WEST Oxfordshire District Council is alarmed at being “fobbed off” about poor ambulance response times despite years of lobbying for improved services.
Figures show that only one in two ambulances responded to emergency calls within the required target time in the year 2013/14 to date.
The council has called for more ambulances to be based in the mainly rural district amid fears that South Central Ambulance Service (SCAS) is covering too big an area.
Councillor Martin Barrett said: “The frustration in West Oxfordshire is that we’re being fobbed off and nobody is coming up with a solution.”
More ambulances should be based in the district, said Cllr Barrett, the council’s member on the Health Overview and Scrutiny Committee.
The committee released a report last month showing that in West Oxfordshire only 52.4 per cent of ambulances responded to life-threatening “red” calls within eight minutes in the 2013-14 year so far.
This is well below the target of 75 per cent while Oxfordshire was 74.5 per cent, Cherwell 82.6, Oxford 91.6, South Oxfordshire 52.6 and Vale of White Horse 68 per cent.
In 2009, West Oxfordshire issued a report critical of ambulance services in its area. At that time, 54 per cent of calls were responded to within eight minutes.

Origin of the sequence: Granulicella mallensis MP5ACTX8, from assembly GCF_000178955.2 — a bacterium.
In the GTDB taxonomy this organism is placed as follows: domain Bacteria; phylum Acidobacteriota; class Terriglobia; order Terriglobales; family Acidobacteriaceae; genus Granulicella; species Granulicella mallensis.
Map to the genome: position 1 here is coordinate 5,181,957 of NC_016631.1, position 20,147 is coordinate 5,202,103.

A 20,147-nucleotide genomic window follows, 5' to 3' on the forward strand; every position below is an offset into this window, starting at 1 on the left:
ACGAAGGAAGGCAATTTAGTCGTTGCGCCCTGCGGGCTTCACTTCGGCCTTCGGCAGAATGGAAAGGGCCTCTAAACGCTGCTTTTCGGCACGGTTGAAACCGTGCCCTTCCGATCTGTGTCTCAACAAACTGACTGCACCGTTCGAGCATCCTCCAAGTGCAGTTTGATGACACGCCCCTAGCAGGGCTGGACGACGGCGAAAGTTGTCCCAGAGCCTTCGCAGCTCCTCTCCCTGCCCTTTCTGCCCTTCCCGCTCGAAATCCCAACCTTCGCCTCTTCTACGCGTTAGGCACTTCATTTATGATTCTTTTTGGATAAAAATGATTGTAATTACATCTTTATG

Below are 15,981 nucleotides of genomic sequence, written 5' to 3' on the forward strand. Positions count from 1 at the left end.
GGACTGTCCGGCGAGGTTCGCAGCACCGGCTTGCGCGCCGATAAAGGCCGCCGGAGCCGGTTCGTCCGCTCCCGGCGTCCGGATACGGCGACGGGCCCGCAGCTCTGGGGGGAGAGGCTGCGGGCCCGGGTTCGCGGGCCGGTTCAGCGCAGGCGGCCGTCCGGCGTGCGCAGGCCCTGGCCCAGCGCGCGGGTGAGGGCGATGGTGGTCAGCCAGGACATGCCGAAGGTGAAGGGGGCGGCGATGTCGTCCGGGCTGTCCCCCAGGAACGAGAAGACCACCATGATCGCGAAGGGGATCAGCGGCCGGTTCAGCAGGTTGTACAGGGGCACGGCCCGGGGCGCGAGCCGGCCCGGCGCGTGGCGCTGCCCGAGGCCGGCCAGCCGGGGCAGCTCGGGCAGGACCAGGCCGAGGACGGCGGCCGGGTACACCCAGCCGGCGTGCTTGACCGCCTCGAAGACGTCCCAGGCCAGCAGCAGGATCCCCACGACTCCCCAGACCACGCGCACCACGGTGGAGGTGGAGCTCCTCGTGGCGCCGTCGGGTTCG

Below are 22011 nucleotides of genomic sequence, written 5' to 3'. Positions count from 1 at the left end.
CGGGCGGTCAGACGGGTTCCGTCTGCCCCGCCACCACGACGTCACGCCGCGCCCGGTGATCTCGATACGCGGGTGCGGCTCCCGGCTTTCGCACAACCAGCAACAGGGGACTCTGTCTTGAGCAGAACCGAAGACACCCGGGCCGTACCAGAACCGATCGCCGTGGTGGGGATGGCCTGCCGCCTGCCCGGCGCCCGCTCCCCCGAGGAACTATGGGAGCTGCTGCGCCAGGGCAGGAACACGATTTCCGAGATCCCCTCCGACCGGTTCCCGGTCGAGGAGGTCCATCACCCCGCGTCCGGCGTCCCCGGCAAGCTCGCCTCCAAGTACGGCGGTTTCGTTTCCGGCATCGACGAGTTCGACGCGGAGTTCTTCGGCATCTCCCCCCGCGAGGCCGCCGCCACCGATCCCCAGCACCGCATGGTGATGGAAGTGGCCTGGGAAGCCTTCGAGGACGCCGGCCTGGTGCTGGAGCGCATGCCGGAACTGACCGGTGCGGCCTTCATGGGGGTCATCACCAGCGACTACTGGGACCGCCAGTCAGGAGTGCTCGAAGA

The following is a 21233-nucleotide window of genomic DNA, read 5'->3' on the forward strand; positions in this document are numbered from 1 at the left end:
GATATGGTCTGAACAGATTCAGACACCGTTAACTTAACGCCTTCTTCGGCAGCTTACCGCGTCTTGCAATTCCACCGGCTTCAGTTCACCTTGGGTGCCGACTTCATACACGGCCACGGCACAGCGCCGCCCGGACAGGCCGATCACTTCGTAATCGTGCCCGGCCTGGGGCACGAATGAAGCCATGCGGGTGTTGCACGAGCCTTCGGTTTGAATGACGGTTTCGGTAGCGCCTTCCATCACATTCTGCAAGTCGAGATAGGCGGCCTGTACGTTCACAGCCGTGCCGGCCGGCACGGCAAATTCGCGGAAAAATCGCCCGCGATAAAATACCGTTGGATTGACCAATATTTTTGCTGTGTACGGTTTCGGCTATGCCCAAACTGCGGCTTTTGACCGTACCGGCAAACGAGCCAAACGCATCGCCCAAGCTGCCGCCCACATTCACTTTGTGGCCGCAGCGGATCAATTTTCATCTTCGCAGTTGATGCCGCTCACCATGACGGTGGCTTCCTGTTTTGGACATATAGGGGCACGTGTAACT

In October the county fleet was increased from 21 to 26 to cope with extra demand.
But bosses say it would need 90 more to get to all urgent cases in eight minutes.
Councillor Mark Booty, the council’s deputy leader, said: “I don’t think the response time has improved a bit.”
Prime Minister and Witney MP David Cameron shares the concerns. He said: “It is not acceptable that any area, rural or otherwise, suffers a disadvantage and poor service must be rectified.”
David Roulston, director of Health Watch Oxfordshire, said the low response times were “not good enough”.
It raised the question whether SCAS, which covers Oxfordshire, Buckinghamshire, Hampshire and Berkshire, was covering too big an area to provide a localised service, he said.
Cllr Booty disagreed that area coverage was the core issue, saying it was the “amount of resources”.
SCAS Operations Director Steve West said: “We have seen a significant challenge in the rise in demand on our services.
“We are always looking for new ways of working to ensure we get to patients as quickly as possible dependant on their clinical need.
“Community responders and a new co-responder initiative is coming to the area.
“Public access defibrillators have a vital part to play in supporting those with emergencies before we arrive on scene.
“We have launched an iPhone app which plots all the defibrillators in our area.”